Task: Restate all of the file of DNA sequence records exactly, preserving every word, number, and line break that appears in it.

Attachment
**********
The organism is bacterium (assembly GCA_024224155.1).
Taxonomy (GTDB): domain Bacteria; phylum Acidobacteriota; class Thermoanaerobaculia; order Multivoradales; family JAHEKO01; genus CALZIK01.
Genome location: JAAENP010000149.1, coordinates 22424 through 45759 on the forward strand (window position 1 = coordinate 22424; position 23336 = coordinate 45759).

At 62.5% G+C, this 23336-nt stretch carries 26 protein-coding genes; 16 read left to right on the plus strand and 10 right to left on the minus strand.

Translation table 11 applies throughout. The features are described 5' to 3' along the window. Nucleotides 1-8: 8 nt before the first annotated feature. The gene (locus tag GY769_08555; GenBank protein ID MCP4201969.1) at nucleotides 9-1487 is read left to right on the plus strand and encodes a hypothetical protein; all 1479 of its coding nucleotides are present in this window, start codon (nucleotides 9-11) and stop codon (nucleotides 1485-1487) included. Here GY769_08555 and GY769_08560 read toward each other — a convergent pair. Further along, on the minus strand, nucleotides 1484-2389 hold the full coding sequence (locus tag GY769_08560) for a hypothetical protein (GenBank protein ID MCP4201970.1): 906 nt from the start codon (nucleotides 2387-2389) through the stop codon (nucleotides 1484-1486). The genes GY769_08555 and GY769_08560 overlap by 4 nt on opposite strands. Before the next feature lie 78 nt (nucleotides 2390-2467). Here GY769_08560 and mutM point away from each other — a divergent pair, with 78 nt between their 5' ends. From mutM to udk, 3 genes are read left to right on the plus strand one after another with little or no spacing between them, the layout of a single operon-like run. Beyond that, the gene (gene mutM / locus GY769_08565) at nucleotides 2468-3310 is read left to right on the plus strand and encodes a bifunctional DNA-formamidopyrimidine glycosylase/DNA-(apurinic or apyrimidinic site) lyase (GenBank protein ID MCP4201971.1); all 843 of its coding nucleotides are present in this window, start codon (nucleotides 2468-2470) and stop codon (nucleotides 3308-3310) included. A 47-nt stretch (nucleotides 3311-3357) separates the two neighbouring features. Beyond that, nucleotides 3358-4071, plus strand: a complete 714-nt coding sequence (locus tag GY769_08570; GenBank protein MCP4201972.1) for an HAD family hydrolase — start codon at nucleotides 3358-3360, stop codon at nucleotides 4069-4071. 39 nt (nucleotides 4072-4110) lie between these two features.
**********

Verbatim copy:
The organism is bacterium (assembly GCA_024224155.1).
Taxonomy (GTDB): domain Bacteria; phylum Acidobacteriota; class Thermoanaerobaculia; order Multivoradales; family JAHEKO01; genus CALZIK01.
Genome location: JAAENP010000149.1, coordinates 22424 through 45759 on the forward strand (window position 1 = coordinate 22424; position 23336 = coordinate 45759).

At 62.5% G+C, this 23336-nt stretch carries 26 protein-coding genes; 16 read left to right on the plus strand and 10 right to left on the minus strand.

Translation table 11 applies throughout. The features are described 5' to 3' along the window. Nucleotides 1-8: 8 nt before the first annotated feature. The gene (locus tag GY769_08555; GenBank protein ID MCP4201969.1) at nucleotides 9-1487 is read left to right on the plus strand and encodes a hypothetical protein; all 1479 of its coding nucleotides are present in this window, start codon (nucleotides 9-11) and stop codon (nucleotides 1485-1487) included. Here GY769_08555 and GY769_08560 read toward each other — a convergent pair. Further along, on the minus strand, nucleotides 1484-2389 hold the full coding sequence (locus tag GY769_08560) for a hypothetical protein (GenBank protein ID MCP4201970.1): 906 nt from the start codon (nucleotides 2387-2389) through the stop codon (nucleotides 1484-1486). The genes GY769_08555 and GY769_08560 overlap by 4 nt on opposite strands. Before the next feature lie 78 nt (nucleotides 2390-2467). Here GY769_08560 and mutM point away from each other — a divergent pair, with 78 nt between their 5' ends. From mutM to udk, 3 genes are read left to right on the plus strand one after another with little or no spacing between them, the layout of a single operon-like run. Beyond that, the gene (gene mutM / locus GY769_08565) at nucleotides 2468-3310 is read left to right on the plus strand and encodes a bifunctional DNA-formamidopyrimidine glycosylase/DNA-(apurinic or apyrimidinic site) lyase (GenBank protein ID MCP4201971.1); all 843 of its coding nucleotides are present in this window, start codon (nucleotides 2468-2470) and stop codon (nucleotides 3308-3310) included. A 47-nt stretch (nucleotides 3311-3357) separates the two neighbouring features. Beyond that, nucleotides 3358-4071, plus strand: a complete 714-nt coding sequence (locus tag GY769_08570; GenBank protein MCP4201972.1) for an HAD family hydrolase — start codon at nucleotides 3358-3360, stop codon at nucleotides 4069-4071. 39 nt (nucleotides 4072-4110) lie between these two features.